Many people opt for two of these in a small master bathroom versus one large double vanity.
Like the pedestal sink, you can see the plumping with these, so if that's not to your taste, we recommend stick with a vanity.
Wall Hung Sink
These are freestanding sinks that are installed directly onto the wall. They don't require a pedestal or legs as they're typically small and light.
These can be a great option for people looking for a solution to an impossible small powder room.
Vanity bathroom tops
These full sink and countertop combos are a great one-stop shop if you don't feel like fussing with sourcing them individually.
You can find vanity bathroom tops in an array of materials like woof, granite, marble or tile.
They're a great option if you're not picky and just looking for something simple, modern and stylish.
AKA that giant thing your 2-year-old likes to splish-splash in. Or what about the one you bought years ago with the hope of a bi-weekly bubble bath that ended up being more like bi-yearly.
Maybe it's a shower-tub combo; maybe it's a freestanding tub if you're one of the lucky ones. Regardless, bath design, features, and materials do vary! Here are the most common ones you'll find.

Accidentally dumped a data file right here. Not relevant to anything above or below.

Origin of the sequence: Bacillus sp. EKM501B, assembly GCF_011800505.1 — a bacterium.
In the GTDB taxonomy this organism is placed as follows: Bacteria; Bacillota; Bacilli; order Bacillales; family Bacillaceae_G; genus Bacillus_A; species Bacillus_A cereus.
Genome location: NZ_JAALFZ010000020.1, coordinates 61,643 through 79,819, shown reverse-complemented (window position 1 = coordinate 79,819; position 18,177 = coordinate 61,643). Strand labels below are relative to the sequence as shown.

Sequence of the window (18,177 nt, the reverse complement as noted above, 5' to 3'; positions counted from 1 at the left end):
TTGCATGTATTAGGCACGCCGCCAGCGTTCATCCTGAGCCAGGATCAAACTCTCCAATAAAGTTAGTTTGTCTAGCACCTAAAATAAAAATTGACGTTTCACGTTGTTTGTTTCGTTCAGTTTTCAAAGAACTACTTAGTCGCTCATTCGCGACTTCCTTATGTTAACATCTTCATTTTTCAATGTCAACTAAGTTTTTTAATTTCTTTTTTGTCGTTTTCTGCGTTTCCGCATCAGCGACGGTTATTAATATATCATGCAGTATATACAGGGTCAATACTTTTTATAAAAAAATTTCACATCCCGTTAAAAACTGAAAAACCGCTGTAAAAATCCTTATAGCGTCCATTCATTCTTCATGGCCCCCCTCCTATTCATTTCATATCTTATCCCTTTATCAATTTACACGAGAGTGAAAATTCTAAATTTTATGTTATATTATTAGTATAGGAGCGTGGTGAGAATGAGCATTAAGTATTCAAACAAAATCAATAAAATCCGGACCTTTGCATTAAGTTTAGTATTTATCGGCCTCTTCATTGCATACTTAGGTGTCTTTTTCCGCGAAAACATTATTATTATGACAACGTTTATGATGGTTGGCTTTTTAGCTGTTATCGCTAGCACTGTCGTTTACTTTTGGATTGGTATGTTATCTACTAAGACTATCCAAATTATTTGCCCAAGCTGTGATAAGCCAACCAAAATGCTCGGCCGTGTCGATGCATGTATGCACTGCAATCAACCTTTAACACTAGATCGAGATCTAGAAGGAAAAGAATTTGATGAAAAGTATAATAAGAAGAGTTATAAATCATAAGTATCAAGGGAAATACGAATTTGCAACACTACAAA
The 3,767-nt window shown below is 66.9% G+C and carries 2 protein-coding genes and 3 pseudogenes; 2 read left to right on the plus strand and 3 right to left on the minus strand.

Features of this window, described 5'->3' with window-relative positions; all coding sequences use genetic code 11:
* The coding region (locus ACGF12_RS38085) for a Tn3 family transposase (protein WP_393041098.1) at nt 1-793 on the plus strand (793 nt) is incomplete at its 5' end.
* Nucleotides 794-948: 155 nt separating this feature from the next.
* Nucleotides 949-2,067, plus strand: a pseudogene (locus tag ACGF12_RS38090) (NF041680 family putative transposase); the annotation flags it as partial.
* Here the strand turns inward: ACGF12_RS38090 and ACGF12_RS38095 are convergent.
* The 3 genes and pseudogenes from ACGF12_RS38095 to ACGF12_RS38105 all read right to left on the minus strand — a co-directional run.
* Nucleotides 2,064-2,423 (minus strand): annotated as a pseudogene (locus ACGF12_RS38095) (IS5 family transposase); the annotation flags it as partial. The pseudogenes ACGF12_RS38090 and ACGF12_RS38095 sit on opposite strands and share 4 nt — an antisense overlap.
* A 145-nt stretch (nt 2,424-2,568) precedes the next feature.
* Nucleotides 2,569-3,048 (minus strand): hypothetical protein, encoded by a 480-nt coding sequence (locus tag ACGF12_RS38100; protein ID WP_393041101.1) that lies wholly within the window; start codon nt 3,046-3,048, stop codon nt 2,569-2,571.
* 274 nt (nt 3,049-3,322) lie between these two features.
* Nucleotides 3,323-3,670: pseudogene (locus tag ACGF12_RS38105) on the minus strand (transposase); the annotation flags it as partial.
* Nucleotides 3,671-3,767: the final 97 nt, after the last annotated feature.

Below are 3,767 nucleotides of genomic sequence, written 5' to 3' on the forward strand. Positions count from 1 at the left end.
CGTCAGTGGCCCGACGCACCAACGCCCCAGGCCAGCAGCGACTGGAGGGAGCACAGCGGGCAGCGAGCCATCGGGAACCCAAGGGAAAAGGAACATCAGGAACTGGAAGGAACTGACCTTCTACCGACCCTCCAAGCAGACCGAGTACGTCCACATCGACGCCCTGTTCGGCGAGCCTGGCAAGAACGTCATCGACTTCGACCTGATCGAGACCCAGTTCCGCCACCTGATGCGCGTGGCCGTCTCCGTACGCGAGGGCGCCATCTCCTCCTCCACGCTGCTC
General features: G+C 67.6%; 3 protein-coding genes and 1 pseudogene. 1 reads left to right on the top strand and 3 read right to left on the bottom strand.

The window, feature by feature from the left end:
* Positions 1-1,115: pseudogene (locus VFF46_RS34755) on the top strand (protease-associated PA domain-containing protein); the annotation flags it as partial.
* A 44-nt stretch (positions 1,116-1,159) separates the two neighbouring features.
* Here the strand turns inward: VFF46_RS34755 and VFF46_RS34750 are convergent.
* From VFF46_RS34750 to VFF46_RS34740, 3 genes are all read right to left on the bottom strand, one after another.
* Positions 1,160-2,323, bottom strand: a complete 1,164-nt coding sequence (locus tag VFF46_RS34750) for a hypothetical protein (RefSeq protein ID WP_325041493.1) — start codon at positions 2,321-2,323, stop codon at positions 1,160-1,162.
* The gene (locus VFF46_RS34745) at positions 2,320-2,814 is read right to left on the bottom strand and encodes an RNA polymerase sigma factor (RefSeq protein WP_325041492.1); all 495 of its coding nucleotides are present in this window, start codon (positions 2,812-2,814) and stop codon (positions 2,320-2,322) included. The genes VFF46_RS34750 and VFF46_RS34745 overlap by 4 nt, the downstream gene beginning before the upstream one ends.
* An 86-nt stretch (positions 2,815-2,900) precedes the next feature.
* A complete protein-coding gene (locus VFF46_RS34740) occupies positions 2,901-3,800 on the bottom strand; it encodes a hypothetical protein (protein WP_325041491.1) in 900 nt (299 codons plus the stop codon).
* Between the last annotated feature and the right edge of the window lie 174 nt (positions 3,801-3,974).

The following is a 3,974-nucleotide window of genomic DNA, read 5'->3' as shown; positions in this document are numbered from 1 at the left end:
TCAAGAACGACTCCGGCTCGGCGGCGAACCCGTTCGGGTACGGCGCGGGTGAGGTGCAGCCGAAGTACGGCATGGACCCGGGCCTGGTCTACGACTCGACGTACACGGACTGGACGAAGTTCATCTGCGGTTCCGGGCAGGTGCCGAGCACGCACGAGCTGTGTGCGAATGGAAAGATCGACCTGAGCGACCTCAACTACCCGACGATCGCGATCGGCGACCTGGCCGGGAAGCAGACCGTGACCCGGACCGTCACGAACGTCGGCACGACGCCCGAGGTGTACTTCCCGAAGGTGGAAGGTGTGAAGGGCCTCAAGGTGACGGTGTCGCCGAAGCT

The most common one you find in homes. These typically are a shower-tub combo. What it doesn't impress with bells and whistles, it does make up for in cost reduction and generally getting the job done.
They're also usually the same size. So, if yours is a few years beyond its prime, it's a simple swap out for something shiny and new.
As you can tell by the name, these guys are meant for some serious soaking. They're typically built deeper than standard tubs for the full experience, although they can be wider and longer too.
Some soaking tubs are standalone, and some are combos. Just depends on your needs!
These had their hay day back in the '80s and '90s, but better design still makes them a great option if you're looking for the hot tub experience indoors.
The jets are designed to pull in and push out water to create a massage-like experience. They're great if you're an athlete or have frequent aches and pains that need relieving.
Due to the whole whirlpool thing, they're typically more expensive than a standard tub.
Similar to a whirlpool tub with the added addition of, you guessed it, air. Instead of the jets shooting water, these puppies shoot water.
The overall experience is the same with the added bonus of less cleaning. Some people find these tubs more relaxing than your typical whirlpool because the force is less concentrated.
If you're looking for the whole deal, they exist. There are many soaking tubs that have the depth, width, and length you love with added whirlpool technology.
Just expect to pay quite a bit more. If you're a frequent bath taker, it's more than worth it.
These are less about look as they are functionality. People with less body motion ability or physical disabilities can often greatly benefit from the effects of taking a bath.
However, they may have difficulty getting in and out of the standard tub. Walk-in tubs are specially designed with a door that seals shut when closed.